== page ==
MUSGEN 2004 - Musics of the World II
North Terrace Campus - Semester 2 - 2022
General Course Information
Course Code MUSGEN 2004 Course Musics of the World II Coordinating Unit Elder Conservatorium of Music Term Semester 2 Level Undergraduate Location/s North Terrace Campus Units 3 Contact Up to 3 hours per week Available for Study Abroad and Exchange Y Incompatible GENMUS 1003, MUSGEN 1004, MUSGEN 3010, MUSST 1000B Assumed Knowledge Ability to play an instrument or read music is not required for this course Course Description An introduction to the music and performance of selected world cultures. Music is presented as a form of cultural expression which can be understood in both social and music-stylistic contexts. Students will gain an appreciation of culturally distinct elements of music as well as its more universal qualities. The music and cultural examples we explore draw from select regions of the world (including Australia, Africa, East Asia, Southwest Asia, North America and the Carribean) and range from ancient ceremonial practices, to traditional court- and folk traditions, to contemporary forms of 'world music' and pop.
Course Coordinator: Dr Tsan-Huang Tsai
The full timetable of all activities for this course can be accessed from Course Planner.
Course Learning OutcomesOn successful completion of this course students will be able to:
1. Understand and appreciate a wide range of cultural and stylistic diversity as evidenced in different traditional and contemporary music-cultural settings
2. Demonstrate aural familiarity with music of a select number of music cultures
3. Develop aural awareness and critical listening skills through assigned- and in-class listening
4. Demonstrate music research skills and confidence in written communication
University Graduate Attributes
This course will provide students with an opportunity to develop the Graduate Attribute(s) specified below:
University Graduate Attribute Course Learning Outcome(s)
Attribute 1: Deep discipline knowledge and intellectual breadth
Graduates have comprehensive knowledge and understanding of their subject area, the ability to engage with different traditions of thought, and the ability to apply their knowledge in practice including in multi-disciplinary or multi-professional contexts.
1, 2, 3
Attribute 2: Creative and critical thinking, and problem solving
Graduates are effective problems-solvers, able to apply critical, creative and evidence-based thinking to conceive innovative responses to future challenges.
1, 3, 4
Attribute 3: Teamwork and communication skills
Graduates convey ideas and information effectively to a range of audiences for a variety of purposes and contribute in a positive and collaborative manner to achieving common goals.
Attribute 4: Professionalism and leadership readiness
Graduates engage in professional behaviour and have the potential to be entrepreneurial and take leadership roles in their chosen occupations or careers and communities.
1, 2, 3, 4
Attribute 5: Intercultural and ethical competency
Graduates are responsible and effective global citizens whose personal values and practices are consistent with their roles as responsible members of society.
1, 2, 3
Attribute 8: Self-awareness and emotional intelligence
Graduates are self-aware and reflective; they are flexible and resilient and have the capacity to accept and give constructive feedback; they act with integrity and take responsibility for their actions.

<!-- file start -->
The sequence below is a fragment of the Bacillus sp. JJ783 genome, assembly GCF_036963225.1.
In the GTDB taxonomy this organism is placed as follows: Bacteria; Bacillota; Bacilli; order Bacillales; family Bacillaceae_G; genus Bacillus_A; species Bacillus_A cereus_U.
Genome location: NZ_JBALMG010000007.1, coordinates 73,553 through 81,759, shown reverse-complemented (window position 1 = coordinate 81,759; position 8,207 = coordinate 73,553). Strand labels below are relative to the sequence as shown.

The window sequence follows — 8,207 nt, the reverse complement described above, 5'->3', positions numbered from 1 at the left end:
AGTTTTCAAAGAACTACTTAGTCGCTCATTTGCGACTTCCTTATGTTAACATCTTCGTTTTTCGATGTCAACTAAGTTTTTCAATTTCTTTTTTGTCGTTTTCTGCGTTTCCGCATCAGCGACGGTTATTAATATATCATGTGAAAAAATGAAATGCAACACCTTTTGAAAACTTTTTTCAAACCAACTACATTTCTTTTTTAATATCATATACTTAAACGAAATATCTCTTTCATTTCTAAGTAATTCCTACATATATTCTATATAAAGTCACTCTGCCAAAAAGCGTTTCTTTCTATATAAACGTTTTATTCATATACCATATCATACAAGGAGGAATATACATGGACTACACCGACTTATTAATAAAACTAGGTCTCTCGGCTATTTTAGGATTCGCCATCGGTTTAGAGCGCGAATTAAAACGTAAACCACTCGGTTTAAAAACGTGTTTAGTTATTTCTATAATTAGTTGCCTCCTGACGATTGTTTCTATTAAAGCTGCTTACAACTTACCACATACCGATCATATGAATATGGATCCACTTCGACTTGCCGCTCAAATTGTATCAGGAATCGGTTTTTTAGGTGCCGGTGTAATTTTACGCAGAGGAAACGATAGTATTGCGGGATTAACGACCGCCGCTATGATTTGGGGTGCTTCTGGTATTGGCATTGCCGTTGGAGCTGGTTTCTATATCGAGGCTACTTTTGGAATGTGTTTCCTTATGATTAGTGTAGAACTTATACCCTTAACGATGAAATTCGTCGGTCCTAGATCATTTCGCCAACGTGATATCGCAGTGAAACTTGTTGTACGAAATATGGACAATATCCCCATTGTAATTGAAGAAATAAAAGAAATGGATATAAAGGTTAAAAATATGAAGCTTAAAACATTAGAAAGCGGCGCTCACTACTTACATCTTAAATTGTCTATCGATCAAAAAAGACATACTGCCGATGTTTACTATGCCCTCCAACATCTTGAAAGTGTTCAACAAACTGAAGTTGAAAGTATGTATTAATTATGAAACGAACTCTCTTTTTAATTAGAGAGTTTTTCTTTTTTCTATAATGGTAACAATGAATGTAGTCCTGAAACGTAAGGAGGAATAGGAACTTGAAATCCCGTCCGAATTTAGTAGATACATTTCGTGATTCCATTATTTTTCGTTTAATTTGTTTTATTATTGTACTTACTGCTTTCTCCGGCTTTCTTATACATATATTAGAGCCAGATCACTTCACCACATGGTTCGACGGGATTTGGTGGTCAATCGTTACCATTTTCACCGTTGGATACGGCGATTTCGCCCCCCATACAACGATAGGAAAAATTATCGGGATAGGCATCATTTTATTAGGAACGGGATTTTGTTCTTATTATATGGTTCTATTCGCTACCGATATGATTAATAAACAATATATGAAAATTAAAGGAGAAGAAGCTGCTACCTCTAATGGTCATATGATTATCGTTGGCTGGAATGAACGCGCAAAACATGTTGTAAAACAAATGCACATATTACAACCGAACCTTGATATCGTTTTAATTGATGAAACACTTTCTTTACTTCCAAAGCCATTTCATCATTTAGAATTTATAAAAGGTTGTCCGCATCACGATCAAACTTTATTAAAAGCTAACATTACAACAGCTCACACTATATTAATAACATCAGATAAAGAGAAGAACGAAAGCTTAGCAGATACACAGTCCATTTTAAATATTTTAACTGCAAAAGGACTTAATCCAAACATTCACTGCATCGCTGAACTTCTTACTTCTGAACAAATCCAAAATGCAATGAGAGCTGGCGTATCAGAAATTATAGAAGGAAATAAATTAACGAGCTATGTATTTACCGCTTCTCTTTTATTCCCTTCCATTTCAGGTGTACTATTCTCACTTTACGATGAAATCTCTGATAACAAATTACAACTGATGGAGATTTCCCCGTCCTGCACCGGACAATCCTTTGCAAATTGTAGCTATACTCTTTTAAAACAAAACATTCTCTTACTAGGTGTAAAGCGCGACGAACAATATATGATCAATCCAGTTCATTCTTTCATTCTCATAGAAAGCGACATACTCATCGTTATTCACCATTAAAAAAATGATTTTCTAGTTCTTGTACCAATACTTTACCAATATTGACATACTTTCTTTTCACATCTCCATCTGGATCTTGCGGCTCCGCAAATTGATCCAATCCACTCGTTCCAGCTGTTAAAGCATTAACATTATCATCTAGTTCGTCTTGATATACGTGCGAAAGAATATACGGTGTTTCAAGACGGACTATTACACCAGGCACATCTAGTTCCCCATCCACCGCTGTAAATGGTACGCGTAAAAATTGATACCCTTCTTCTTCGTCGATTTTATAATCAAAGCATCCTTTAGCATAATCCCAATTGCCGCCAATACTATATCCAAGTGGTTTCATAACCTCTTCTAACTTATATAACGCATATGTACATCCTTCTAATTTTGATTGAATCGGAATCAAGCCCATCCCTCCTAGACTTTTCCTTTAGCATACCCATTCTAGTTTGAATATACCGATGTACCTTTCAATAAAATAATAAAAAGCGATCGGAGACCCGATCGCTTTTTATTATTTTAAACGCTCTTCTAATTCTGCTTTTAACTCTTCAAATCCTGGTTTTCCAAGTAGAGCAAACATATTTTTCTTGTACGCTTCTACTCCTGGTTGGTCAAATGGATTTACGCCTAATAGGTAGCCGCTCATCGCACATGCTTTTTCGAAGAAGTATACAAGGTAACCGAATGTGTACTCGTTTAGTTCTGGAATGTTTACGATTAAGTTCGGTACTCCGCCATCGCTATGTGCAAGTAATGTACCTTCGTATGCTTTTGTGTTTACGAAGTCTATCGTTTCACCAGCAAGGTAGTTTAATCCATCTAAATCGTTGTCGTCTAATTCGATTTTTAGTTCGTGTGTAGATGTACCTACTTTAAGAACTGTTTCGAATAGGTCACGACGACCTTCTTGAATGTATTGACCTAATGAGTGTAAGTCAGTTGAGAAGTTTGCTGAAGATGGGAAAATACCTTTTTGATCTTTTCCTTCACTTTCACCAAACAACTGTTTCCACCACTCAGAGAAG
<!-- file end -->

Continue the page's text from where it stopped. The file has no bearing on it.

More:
1, 3, 4
Required ResourcesRequired Course Reader available for purchase from Image and Copy Centre
Additional required information sheets will be available via MyUni
Required Listening materials are available for loan at the Elder Music Library
Recommended ResourcesA wealth of relevant material including journals, reference materials, and online sound and video resources, are available via the University Library's Music Database page: http://libguides.adelaide.edu.au/music/databases
Online LearningMyUni will be used to provide details of lecture and seminar content, set readings, and assignment instructions, as well as for assignment submission and announcements
Learning & Teaching Activities
Learning & Teaching ModesLectures will cover and explore the range of topics as set out in the Course Outline. Spoken word delivery will be supported by a large number of A/V exhibits.
The information below is provided as a guide to assist students in engaging appropriately with the course requirements.The information below is provided as a guide to assist students in engaging appropriately with the course requirements.
In addition to the 3 contact hours per week, it is anticipated that students would spend 6-8 hours per week in reviewing lecture notes, preparing the assigned readings and assigned listening, undertaking suggested readings and listening, revising for exams, and researching and writing the course essay.
Learning Activities SummaryThe following schedule is indicative of the topics in this course. Some topics and ordering of topics may vary.
Week 1 Introduction to the Course; Understanding 'Music in Culture'; Basic Music Terminology
Week 2 Classification of Musical Instruments; Traditional Music of Ghana
Week 3 Africa and 'World Music', Contemporary African Music in Adelaide
Week 4 Aboriginal Music of Northern Australia
Week 5 Aboriginal Music of Northern Australia
Week 6 Writing about Music and Culture
Week 7 Traditional and Contemporary Music in Japan
Week 8 Traditional and Contemporary Music of Vietnam; Music and Migration
Week 9 Classical Music of India
Week 10 Indian Film Music; Indian Classical Music and 1960s Western Pop
Week 11 Afro-Latin Popular Music
Week 12 Tejano (Tex-Mex) Music; Course Summary & Review for Exam #2
Specific Course RequirementsThere are no additional course-specific requirements.
The University's policy on Assessment for Coursework Programs is based on the following four principles: